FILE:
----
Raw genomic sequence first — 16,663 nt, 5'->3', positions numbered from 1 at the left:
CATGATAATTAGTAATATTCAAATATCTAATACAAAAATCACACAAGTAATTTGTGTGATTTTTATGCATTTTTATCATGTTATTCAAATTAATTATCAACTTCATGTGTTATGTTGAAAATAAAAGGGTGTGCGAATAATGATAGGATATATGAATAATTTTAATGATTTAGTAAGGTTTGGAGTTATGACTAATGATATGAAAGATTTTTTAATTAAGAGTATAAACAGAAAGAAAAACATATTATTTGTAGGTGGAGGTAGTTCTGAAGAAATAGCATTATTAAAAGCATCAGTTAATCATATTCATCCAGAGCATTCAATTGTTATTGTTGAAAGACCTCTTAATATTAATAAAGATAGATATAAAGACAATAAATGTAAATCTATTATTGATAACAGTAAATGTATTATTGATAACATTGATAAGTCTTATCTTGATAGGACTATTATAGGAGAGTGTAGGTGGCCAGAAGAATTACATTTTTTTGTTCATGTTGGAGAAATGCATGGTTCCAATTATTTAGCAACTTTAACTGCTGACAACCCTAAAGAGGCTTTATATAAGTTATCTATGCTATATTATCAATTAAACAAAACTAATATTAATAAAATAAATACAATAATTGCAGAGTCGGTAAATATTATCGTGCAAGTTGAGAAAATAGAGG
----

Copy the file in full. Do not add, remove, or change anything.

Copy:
Raw genomic sequence first — 16,663 nt, 5'->3', positions numbered from 1 at the left:
CATGATAATTAGTAATATTCAAATATCTAATACAAAAATCACACAAGTAATTTGTGTGATTTTTATGCATTTTTATCATGTTATTCAAATTAATTATCAACTTCATGTGTTATGTTGAAAATAAAAGGGTGTGCGAATAATGATAGGATATATGAATAATTTTAATGATTTAGTAAGGTTTGGAGTTATGACTAATGATATGAAAGATTTTTTAATTAAGAGTATAAACAGAAAGAAAAACATATTATTTGTAGGTGGAGGTAGTTCTGAAGAAATAGCATTATTAAAAGCATCAGTTAATCATATTCATCCAGAGCATTCAATTGTTATTGTTGAAAGACCTCTTAATATTAATAAAGATAGATATAAAGACAATAAATGTAAATCTATTATTGATAACAGTAAATGTATTATTGATAACATTGATAAGTCTTATCTTGATAGGACTATTATAGGAGAGTGTAGGTGGCCAGAAGAATTACATTTTTTTGTTCATGTTGGAGAAATGCATGGTTCCAATTATTTAGCAACTTTAACTGCTGACAACCCTAAAGAGGCTTTATATAAGTTATCTATGCTATATTATCAATTAAACAAAACTAATATTAATAAAATAAATACAATAATTGCAGAGTCGGTAAATATTATCGTGCAAGTTGAGAAAATAGAGG